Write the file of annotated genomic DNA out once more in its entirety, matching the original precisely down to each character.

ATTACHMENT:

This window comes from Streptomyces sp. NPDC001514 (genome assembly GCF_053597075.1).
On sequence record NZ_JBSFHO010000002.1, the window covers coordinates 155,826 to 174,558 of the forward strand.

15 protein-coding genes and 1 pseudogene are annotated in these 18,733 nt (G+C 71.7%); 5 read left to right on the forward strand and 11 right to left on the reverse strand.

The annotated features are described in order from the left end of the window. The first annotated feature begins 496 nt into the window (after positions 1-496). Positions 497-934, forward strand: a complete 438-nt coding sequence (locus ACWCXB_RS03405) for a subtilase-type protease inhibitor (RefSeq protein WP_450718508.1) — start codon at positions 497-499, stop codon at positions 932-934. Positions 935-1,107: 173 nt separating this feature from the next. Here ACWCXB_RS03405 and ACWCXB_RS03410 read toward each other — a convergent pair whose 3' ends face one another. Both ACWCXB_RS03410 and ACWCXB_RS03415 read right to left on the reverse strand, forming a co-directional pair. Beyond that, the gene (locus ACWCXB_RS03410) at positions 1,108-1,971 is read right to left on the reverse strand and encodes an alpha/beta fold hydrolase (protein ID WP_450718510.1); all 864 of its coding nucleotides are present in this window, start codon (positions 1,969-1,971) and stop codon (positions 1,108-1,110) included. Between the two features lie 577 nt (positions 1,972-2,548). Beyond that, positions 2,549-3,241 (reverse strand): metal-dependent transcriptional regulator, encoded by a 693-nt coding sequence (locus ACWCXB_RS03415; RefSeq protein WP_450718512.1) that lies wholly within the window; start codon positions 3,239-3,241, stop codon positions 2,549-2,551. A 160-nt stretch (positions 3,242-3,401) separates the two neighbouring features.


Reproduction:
This window comes from Streptomyces sp. NPDC001514 (genome assembly GCF_053597075.1).
On sequence record NZ_JBSFHO010000002.1, the window covers coordinates 155,826 to 174,558 of the forward strand.

15 protein-coding genes and 1 pseudogene are annotated in these 18,733 nt (G+C 71.7%); 5 read left to right on the forward strand and 11 right to left on the reverse strand.

The annotated features are described in order from the left end of the window. The first annotated feature begins 496 nt into the window (after positions 1-496). Positions 497-934, forward strand: a complete 438-nt coding sequence (locus ACWCXB_RS03405) for a subtilase-type protease inhibitor (RefSeq protein WP_450718508.1) — start codon at positions 497-499, stop codon at positions 932-934. Positions 935-1,107: 173 nt separating this feature from the next. Here ACWCXB_RS03405 and ACWCXB_RS03410 read toward each other — a convergent pair whose 3' ends face one another. Both ACWCXB_RS03410 and ACWCXB_RS03415 read right to left on the reverse strand, forming a co-directional pair. Beyond that, the gene (locus ACWCXB_RS03410) at positions 1,108-1,971 is read right to left on the reverse strand and encodes an alpha/beta fold hydrolase (protein ID WP_450718510.1); all 864 of its coding nucleotides are present in this window, start codon (positions 1,969-1,971) and stop codon (positions 1,108-1,110) included. Between the two features lie 577 nt (positions 1,972-2,548). Beyond that, positions 2,549-3,241 (reverse strand): metal-dependent transcriptional regulator, encoded by a 693-nt coding sequence (locus ACWCXB_RS03415; RefSeq protein WP_450718512.1) that lies wholly within the window; start codon positions 3,239-3,241, stop codon positions 2,549-2,551. A 160-nt stretch (positions 3,242-3,401) separates the two neighbouring features.